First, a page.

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Government announces £500m pandemic mental health plan

The new strategy will target groups worst hit by the Covid crisis.

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The Government will on Saturday announce a new £500 million mental health plan (Dominic Lipinski/PA)

The Government will on Saturday announce a new £500 million mental health plan (Dominic Lipinski/PA)

The Government will on Saturday announce a new £500 million mental health plan (Dominic Lipinski/PA)

The Government will pour £500 million into a plan to expand mental health services in response to the impact of the pandemic on the public.

The Mental Health Recovery Action Plan, to be announced on Saturday, will specifically target groups worst hit by the Covid crisis, including those with severe mental illness, young people and frontline medical staff, the Department of Health and Social Care (DHSC) said.

Under the plan, an extra £38 million will be devoted to expanding NHS talking therapies – which offers confidential treatment of conditions including anxiety and Post-Traumatic Stress Disorder – to support 1.6 million people in 2021-22.

Extra therapists will be trained to support people with more complex mental health needs as a result of the pandemic.

An additional £58 million will go towards enhancing community services for people with severe mental illness, including better co-ordinated support between primary and secondary care, and the embedding of specialist mental health staff in primary care.

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Health Secretary Matt Hancock says the new plan aims to help those worst-affected by the pandemic (PA)

Health Secretary Matt Hancock says the new plan aims to help those worst-affected by the pandemic (PA)

PA

Health Secretary Matt Hancock says the new plan aims to help those worst-affected by the pandemic (PA)

This part of the strategy would enable those with severe mental illness to access help including psychological therapies, better physical care, employment support, trauma care and support for self-harm, the DHSC said.

The Department said support for frontline workers remained a key priority, with an additional £10 million to go into supporting the mental health of the workforce after the pandemic.

This was in addition to support put in place by NHS England, including a dedicated confidential staff support line operated by the Samaritans, and a £15 million investment to strengthen mental health support for NHS staff during the pandemic’s second wave.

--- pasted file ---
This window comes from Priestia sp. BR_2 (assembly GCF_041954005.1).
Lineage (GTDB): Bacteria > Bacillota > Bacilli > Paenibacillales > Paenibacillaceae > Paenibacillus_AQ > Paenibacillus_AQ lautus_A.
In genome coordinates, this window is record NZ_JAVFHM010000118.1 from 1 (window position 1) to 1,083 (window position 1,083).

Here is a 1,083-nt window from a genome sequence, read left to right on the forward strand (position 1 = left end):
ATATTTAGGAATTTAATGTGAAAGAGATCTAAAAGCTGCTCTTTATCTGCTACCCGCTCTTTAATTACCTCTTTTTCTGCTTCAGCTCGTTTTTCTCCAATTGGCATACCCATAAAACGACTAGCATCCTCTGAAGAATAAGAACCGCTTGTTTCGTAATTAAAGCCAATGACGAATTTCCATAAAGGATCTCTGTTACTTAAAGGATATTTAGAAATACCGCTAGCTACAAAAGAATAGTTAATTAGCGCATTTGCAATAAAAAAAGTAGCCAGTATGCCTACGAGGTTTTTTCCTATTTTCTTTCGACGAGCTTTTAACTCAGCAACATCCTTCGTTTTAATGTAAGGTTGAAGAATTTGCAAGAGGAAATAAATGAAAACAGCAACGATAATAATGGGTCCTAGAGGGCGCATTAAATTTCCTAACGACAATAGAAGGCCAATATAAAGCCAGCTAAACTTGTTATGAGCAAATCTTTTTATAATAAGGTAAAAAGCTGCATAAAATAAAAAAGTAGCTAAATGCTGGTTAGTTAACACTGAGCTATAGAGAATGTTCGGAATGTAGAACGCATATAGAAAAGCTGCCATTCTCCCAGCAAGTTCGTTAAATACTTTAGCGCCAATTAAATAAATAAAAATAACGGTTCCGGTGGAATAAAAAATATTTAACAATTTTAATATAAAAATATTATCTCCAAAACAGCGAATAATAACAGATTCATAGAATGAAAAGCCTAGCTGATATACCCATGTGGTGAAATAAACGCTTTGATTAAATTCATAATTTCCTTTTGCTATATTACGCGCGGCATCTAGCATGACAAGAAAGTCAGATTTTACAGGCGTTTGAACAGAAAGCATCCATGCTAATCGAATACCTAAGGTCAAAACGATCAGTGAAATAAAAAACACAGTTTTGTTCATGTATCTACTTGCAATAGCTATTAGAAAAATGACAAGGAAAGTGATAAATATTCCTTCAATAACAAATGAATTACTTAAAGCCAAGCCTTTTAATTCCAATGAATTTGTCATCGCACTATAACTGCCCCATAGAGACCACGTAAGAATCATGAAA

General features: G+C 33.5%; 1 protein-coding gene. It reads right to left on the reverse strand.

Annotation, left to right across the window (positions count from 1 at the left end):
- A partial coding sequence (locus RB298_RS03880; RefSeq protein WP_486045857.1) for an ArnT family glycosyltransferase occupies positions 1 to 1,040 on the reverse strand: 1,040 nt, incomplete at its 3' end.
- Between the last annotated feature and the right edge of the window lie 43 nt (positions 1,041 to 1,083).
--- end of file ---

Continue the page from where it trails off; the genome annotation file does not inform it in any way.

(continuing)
As part of our response to this global pandemic we not only want to tackle the public health threat of coronavirus but ensure our clinicians have the resources to deal with the impact on people’s mental healthMatt Hancock

The Government said the plan was part of its agenda to “build back better from the pandemic and ensure everyone is able to access the support they need”.

“Our Recovery Action Plan, backed by £500 million of funding, will accelerate the expansion of mental health services and provide people with the support they need,” Health and Social Care Secretary Matt Hancock said.

“As part of our response to this global pandemic we not only want to tackle the public health threat of coronavirus but ensure our clinicians have the resources to deal with the impact on people’s mental health.”

The strategy will also include:

– £15 million to help mental health in the most deprived local authority areas in England

– £13 million to boost services to people aged between 18-25, including university students, to “bridge the gap” between children’s and adult services

– £14 million to help educate those with severe mental illness on the importance of physical health checks, for conditions such as diabetes and heart disease

– £17 million to support recovery of the dementia diagnosis rate and tackle the backlog of appointments as a result of the pandemic

– £31 million to support learning disability and autism services, to address the diagnostic backlog as a result of the pandemic, and support intervention to prevent children and young people with learning disability, autism or both escalating into crisis

– £5 million to support suicide prevention through voluntary and community sector organisations

Julie Bentley, CEO of Samaritans, said: “These are important steps in the right direction and we are pleased to see a commitment to cross-government action and financial backing for the voluntary sector which provides critical services that help prevent suicide.”

PA


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